Next, audition the downright peculiar, almost angular, “Workin’ On My Protest Song”, which features the dynamic, exploratory, spidery guitar of Andrew Stern and the soft, combined hush of backup singers Connors and Lynch. As Mike Connors provides a powerful foundation of soothing percussion in African proportions, the chorus breaks to reveal one of this disc’s true highlights. The addition of Chad Manning’s fiddle to “A Bird Never Flew on Just One Wing” provides a country feel as Bradshaw’s vocal preens, Keen-like, over Stern’s tough guitar sound and Connors’ fat backbeat. Suddenly, Bradshaw rocks out with a guitar-driven “Weight of the World” which, more Beatles than Petty, more Mellencamp than Seger, commands a charm of its own for the trucker in all of us. Co-writer/lead guitarist Andrew Stern is clearly off his leash and this pounding power ballad offers a distinctive wake-up call – right down to its cowbell – marking the album’s halfway point. Alternately, “Stella” proves an intoxicating love song in the form of a waltz, bathed in Rohr’s B3, Stern’s soothing electric guitar with Rohr doubling up on accordion. “My Double And I” features the sparring, double guitars of Stern and Santospago, offering up wah-wah and lead accompaniment, built around an odd, jazz-fueled swing beat. The more melancholy “Material For The Blues” celebrates the invisible bruises of the heart, reinforced by Manning’s country fiddle and Annie Lynch’s ghosted vocal support. (Take special note of Andy Santospago’s seductive baritone guitar break.) “O Brother” incorporates a slide guitar technique (Stern) that could’ve fallen from George Harrison’s trickbag, yet this device, together with Bradshaw’s bent lyrics, succeeds in conjuring a doomed, too-casual relationship between two strangers championing distinctly opposite needs. The Celtic-edged “Old Soldiers” erupts like American bedrock – all fiddle, banjo and military snare, adding meat to the old adage that, for those who make the ultimate sacrifice, will live forever.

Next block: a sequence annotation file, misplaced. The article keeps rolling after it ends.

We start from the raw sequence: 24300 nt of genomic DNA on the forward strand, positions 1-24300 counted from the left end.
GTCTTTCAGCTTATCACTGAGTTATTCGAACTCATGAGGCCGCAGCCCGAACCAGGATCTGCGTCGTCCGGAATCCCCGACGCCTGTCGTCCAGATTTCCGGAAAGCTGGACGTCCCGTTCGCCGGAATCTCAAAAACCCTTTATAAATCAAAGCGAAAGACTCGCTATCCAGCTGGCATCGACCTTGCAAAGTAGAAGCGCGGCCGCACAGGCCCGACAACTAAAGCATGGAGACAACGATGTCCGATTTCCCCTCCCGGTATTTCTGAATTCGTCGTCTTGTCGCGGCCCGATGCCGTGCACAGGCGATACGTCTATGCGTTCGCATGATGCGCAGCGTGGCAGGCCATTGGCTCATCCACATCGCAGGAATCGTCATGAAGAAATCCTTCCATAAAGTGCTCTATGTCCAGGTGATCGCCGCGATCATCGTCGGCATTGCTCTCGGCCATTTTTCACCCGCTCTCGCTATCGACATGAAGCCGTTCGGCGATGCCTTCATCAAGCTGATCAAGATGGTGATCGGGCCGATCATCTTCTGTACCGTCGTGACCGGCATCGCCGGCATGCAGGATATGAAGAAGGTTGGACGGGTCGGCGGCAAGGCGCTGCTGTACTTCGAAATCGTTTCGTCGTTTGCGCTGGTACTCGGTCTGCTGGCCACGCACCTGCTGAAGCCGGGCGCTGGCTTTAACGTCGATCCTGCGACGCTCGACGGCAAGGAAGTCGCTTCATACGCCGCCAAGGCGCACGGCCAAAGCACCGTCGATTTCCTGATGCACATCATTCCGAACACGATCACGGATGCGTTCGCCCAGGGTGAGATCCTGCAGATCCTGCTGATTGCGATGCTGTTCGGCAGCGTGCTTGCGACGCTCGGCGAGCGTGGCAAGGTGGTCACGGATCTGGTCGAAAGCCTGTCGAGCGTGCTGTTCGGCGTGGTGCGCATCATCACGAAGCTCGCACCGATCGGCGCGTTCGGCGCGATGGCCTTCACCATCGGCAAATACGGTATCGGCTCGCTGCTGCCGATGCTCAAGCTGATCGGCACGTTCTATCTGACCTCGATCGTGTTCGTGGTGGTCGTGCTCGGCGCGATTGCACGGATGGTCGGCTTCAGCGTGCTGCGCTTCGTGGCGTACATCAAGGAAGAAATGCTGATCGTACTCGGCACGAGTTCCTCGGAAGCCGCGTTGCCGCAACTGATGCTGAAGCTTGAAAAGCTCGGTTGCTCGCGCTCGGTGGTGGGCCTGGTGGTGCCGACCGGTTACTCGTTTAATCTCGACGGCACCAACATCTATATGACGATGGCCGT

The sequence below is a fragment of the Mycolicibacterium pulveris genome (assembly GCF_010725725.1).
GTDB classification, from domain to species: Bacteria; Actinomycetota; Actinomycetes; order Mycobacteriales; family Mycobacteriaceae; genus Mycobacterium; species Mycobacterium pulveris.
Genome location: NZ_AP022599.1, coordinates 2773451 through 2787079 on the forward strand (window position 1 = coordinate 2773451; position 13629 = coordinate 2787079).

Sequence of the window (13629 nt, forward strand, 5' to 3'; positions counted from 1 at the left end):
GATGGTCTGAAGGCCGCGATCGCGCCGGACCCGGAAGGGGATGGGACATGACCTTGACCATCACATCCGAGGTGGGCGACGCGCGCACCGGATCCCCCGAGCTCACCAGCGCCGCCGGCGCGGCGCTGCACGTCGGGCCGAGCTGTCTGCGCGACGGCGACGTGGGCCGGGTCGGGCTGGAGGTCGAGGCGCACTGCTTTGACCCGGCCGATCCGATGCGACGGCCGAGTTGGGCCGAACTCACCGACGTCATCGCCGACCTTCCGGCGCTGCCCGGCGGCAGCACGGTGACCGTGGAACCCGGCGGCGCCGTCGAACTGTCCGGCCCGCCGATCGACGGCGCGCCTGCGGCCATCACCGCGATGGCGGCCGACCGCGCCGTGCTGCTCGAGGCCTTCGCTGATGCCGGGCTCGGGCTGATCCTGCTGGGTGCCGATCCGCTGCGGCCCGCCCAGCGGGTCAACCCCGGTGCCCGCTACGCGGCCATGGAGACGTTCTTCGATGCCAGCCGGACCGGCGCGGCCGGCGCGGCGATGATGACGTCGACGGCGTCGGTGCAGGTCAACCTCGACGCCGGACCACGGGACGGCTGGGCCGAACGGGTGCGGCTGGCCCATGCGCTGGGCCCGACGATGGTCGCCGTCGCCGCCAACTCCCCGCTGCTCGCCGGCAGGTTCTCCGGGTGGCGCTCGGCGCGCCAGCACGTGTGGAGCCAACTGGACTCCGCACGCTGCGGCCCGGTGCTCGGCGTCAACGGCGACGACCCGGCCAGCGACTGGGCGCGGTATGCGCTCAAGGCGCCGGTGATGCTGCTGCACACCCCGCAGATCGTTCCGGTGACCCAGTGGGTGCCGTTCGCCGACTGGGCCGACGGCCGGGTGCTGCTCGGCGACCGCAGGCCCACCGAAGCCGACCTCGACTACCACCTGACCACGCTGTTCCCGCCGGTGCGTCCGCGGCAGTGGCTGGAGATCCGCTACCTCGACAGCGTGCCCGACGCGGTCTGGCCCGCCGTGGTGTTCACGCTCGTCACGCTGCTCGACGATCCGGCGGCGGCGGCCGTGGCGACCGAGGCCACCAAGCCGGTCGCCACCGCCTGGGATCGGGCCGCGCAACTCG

Bob Bradshaw is clearly a different breed of singer-songwriter who has spent a lifetime honing his craft – invested as he is in each and every song. Lovers. Losers. Dreamers and derelicts collide with the hopeful and the helpless. They’re all lovingly depicted here in their stark beauty, wrapped in a readily-identifiable reality – as observed in exacting detail by a writer with the power to see in from the outside, while experiencing life from both sides to be able to tell their tales so convincingly.
DOWNLOAD: “The Assumptions We Make,” “Weight of the World,” “Stella”